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Cattle Ranches For Sale

A cattle ranch is an area of land, including various improvements, given primarily to the practice of ranching. In the western United States, many cattle ranches are a combination of privately owned land supplemented by grazing leases on adjacent publics lands controlled by the Federal Bureau of Land Management or the United States Forest Service. Grazing animals such as cattle and sheep most often applies to livestock operations. Some ranching operations include Bison, Elk and other specialty animals. Cattle and livestock ranches may also engage in a limited amount of farming, raising crops for feeding animals, such as hay and feed grains. Cattle ranches and land owners are the largest single segment of American agriculture. More than 1 million cattle producers in the U.S. are responsible for more than 94 million head of beef cattle.  With all of that livestock to manage, the cowboy way of life is still essential to American society. Mason & Morse Ranch Company specializing in cattle ranches for sale across the West. Begin your search below and if you need a real estate broker professional who lives it to know it, give us a call or send us a request.  
 

Buying a Cattle Ranch

There’s a significant capital investment when owning a cattle ranch. When you’re talking about raising beef, land is the largest upfront cost and large viable, well managed ranches with value capable of economic scale are becoming increasingly difficult to find as our population grows. There are cattle ranches across the country, in all 50 states, with vastly different climates and a wide variety of resources available. The type of operation, breed, weather factors and geography all contribute to the uniqueness and versatility of cattle ranches where livestock are raised. For example, cattle ranches for sale in Oklahoma, Texas, Arizona and across the Southwest are going to be managed in different way than cattle ranches for sale in Colorado, Nebraska, Kansas, Wyoming and Montana. Climate, elevation, weather, grass and breed differences all impact the types of facilities that are most beneficial on each individual ranch. The grazing lands used by cattlemen and women can be privately owned or leased from the government. The Bureau of Land Management (BLM) estimates that 300 million acres of open space, primarily in the West, has been preserved by public ownership. BLM has designated this public land for multiple activities that support national interests, including grazing beef cattle. Commonly called “public lands ranching,” cattle ranchers lease the land from the government for grazing and, at the same time, commit to caring for the land in an effort to preserve it for the future. Grazing cattle on public lands means cattlemen and women play an important role in protecting public landscapes, both by enhancing ecosystems and by keeping much of this land safe from degradation.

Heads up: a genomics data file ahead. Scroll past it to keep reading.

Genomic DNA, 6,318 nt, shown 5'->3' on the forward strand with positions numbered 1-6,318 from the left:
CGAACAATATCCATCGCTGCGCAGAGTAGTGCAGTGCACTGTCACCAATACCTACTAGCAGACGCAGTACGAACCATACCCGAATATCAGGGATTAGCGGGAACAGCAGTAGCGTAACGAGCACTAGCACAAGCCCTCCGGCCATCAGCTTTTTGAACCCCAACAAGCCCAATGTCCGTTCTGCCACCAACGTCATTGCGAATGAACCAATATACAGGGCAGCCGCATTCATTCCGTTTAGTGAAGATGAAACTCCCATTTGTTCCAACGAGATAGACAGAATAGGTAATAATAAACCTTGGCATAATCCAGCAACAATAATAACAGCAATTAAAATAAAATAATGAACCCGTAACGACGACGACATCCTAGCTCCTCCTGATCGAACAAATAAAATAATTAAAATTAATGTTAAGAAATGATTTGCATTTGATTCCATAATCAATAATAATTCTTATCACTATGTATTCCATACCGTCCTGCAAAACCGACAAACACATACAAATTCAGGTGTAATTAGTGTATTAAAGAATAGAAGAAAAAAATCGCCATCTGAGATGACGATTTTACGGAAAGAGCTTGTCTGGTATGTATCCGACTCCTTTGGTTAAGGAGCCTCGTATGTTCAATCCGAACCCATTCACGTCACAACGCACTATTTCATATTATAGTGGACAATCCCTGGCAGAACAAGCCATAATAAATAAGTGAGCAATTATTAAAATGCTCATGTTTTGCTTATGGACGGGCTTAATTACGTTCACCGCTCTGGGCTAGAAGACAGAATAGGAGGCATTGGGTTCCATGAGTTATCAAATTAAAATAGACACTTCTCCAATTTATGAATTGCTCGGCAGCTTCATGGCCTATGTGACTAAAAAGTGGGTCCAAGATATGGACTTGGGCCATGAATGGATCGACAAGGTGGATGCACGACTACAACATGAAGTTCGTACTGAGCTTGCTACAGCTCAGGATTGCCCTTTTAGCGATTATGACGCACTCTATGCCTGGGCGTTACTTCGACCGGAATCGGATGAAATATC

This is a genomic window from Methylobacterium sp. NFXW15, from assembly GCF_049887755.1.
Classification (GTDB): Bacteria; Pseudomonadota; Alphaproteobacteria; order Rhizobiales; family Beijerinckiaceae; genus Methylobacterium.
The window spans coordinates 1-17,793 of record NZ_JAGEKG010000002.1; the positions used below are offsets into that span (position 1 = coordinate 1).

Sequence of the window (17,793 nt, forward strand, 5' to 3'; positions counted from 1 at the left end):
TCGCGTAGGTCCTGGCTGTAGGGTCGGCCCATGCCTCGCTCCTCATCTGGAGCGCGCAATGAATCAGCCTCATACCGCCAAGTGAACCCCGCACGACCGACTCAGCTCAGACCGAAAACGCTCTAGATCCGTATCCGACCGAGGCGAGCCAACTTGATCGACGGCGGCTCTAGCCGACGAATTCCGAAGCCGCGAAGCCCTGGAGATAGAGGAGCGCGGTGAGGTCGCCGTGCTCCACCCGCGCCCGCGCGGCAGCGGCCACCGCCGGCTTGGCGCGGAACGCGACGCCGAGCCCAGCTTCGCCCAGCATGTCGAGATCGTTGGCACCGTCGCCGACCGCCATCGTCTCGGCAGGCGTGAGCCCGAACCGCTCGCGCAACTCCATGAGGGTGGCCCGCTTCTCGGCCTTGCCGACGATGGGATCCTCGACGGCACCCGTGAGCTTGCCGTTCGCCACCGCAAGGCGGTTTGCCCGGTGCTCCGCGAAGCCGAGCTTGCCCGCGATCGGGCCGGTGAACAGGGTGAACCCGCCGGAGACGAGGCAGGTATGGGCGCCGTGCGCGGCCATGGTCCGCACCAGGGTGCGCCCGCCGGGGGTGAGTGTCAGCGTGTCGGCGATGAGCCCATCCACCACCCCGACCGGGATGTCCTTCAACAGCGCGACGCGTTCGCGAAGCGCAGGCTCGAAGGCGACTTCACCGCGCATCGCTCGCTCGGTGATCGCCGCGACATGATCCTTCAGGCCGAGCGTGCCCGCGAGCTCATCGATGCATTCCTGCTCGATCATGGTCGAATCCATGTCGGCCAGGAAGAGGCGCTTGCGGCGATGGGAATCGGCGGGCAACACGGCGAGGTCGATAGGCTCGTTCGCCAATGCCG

Quick Facts About U.S. Cattle Ranches

  • Range and pasture lands are located in all 50 states. According to the USDA Economic Research Service, livestock grazing is the primary use of an estimated 614 million acres of permanent grassland, pasture and rangeland, which accounts for 27 percent of all U.S. land and 60 percent of all agricultural land
  • 78% of beef farmers and ranchers intend to pass their operation on to future generations
  • 58% of operations have been in the family for three generations or more
  • The Bureau of Land Management (BLM) estimates that 300 million acres of open space, primarily in the West, has been preserved by public ownership of grazing cattle and livestock lands
  • Top five states in number of cattle and ranches Texas, Nebraska, Kansas, Oklahoma, Colorado

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